With "The Duchess of Langeais," French New Wave pioneer Jacques Rivette has brought the Balzac short story to screen as a superb chamber drama. His is a graceful work of austerity and formality that perfectly captures the chaos of repressed emotions that see beneath the rigid conventions of aristocratic society.
After a revealing prologue set in 1823 Majorca, the story flashes back to 1818 Paris, where, at a grand party, a rugged military hero, the Marquis de Montriveau (Guillaume Depardieu, Gerard's charismatic son) is transfixed by the exquisite Duchesse de Langeais (Jeanne Balibar). She sets out to ensnare him, mostly to amuse herself.
She jousts verbally with the love-struck marquis, unaware that she is essentially trapped by the moral dictates of her social rank and position. She is as imprisoned as Anna Karina's unforgettable nun in Rivette's 1966 masterpiece "La Religieuse," who was confined to a convent by her impoverished noble family.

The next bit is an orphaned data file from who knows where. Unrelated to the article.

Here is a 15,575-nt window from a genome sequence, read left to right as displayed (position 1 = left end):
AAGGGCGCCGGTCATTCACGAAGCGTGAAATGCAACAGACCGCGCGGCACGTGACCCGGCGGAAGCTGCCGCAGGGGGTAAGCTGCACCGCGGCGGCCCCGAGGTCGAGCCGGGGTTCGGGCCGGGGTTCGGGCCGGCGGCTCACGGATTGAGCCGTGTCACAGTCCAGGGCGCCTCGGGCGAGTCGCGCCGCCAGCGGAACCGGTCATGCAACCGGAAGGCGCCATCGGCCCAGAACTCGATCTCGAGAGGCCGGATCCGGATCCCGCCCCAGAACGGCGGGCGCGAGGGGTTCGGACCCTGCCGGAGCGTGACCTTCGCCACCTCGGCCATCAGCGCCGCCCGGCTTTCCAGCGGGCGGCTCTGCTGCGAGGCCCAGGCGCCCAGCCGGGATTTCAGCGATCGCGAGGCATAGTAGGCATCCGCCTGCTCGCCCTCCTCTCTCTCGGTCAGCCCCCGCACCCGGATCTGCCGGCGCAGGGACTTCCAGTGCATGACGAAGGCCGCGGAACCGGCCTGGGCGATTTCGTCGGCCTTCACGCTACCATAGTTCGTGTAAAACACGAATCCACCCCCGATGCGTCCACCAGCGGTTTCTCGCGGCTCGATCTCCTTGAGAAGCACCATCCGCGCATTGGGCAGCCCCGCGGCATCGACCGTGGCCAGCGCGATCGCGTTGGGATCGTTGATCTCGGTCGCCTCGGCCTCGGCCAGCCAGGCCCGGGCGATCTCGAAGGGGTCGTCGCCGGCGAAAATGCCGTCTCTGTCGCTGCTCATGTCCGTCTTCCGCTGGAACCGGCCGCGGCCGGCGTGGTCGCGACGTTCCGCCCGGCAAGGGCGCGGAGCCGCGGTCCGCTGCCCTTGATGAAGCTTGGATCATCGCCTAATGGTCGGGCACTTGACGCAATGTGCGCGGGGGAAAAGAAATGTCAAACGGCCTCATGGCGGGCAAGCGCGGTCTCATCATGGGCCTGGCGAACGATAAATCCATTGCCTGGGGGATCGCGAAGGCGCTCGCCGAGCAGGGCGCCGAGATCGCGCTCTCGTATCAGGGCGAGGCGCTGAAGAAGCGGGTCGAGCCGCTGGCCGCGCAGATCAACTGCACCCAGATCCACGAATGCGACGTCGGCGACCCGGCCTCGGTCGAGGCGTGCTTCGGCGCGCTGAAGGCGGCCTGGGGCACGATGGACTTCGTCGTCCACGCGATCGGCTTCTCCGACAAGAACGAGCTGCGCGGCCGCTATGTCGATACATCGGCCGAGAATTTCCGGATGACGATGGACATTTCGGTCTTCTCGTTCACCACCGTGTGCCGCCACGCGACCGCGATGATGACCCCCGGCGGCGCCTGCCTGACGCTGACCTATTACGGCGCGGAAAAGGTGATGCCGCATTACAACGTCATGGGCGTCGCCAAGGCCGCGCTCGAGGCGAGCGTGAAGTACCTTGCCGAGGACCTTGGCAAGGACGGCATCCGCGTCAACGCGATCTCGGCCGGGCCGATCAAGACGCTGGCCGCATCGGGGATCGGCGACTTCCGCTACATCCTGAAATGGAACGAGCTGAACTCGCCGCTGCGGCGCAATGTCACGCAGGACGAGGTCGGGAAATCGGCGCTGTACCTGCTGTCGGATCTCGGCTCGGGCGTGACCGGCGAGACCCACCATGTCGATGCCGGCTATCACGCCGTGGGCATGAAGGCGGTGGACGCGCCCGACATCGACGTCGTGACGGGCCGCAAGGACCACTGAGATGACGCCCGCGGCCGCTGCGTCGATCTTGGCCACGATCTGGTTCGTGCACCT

The two films are veritable companion pieces, complementing each other with illuminating irony, revealing the perverse ways in which social and economic pressures can twist and distort emotions.
"The Duchess of Langeais" is consistently compelling as the duchess and the marquis embark on a devastating journey of self-discovery. Balibar and Depardieu sustain highly demanding roles involving pages of polished dialogue with ease and aplomb. In key support are two Rivette favorites, Bulle Ogier, the star of his shattering "L'Amour Fou" (1969), and Michel Piccoli, star of the poignant "La Belle Noiseuse" (1991). "The Duchess" is a film of constant fluidity.
After more than 50 years of idiosyncratic filmmaking, Rivette, who turns 80 on Saturday, is as intense and rigorous an artist as ever.
"The Duchess of Langeais." MPAA rating: Unrated. Running time: 2 hours, 17 minutes. In French with English subtitles. Exclusively at Laemmle's Music Hall, 9036 Wilshire Blvd., Beverly Hills, (310) 274-6869.